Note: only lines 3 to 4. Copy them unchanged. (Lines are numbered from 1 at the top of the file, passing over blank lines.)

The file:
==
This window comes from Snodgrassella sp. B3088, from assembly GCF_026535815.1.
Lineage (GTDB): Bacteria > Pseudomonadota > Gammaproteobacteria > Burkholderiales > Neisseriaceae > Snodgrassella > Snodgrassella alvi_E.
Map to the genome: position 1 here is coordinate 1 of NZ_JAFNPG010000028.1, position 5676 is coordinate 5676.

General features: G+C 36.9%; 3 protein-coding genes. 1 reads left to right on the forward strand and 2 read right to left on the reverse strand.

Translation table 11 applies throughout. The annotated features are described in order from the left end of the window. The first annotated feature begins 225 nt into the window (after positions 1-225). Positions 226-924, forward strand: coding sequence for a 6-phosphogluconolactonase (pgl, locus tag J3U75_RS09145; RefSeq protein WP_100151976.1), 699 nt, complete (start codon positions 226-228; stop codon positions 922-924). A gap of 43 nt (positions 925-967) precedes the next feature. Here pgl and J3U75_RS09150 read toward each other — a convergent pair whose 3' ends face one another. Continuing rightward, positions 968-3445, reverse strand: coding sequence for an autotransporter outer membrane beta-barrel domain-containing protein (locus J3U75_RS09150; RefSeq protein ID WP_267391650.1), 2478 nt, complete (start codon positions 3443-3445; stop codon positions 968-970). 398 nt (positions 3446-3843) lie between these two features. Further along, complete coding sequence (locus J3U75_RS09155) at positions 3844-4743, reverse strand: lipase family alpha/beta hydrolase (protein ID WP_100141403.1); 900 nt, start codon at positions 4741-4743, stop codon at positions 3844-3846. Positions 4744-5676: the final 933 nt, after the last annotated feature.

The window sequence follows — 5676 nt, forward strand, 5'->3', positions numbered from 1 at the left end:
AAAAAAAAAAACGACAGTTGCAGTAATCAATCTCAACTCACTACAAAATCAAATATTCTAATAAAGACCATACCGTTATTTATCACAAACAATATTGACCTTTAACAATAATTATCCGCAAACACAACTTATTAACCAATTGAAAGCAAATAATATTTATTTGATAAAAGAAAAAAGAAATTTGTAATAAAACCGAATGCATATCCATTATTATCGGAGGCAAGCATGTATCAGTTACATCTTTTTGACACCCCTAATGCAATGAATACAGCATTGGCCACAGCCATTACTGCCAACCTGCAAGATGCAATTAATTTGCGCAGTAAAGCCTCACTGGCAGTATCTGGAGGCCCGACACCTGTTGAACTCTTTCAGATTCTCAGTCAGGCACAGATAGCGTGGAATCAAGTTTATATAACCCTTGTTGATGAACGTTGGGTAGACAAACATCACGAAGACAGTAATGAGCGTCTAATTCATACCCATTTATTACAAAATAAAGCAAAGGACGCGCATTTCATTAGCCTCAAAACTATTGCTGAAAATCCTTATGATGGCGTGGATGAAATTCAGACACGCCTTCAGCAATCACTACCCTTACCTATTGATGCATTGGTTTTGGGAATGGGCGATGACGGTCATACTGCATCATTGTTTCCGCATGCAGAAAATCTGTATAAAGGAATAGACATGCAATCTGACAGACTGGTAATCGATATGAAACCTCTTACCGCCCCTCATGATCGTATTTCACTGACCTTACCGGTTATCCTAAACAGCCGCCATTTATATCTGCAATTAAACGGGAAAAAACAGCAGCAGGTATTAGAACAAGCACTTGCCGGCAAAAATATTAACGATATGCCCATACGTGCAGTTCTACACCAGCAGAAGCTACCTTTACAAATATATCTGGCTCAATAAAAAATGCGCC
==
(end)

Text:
Map to the genome: position 1 here is coordinate 1 of NZ_JAFNPG010000028.1, position 5676 is coordinate 5676.

General features: G+C 36.9%; 3 protein-coding genes. 1 reads left to right on the forward strand and 2 read right to left on the reverse strand.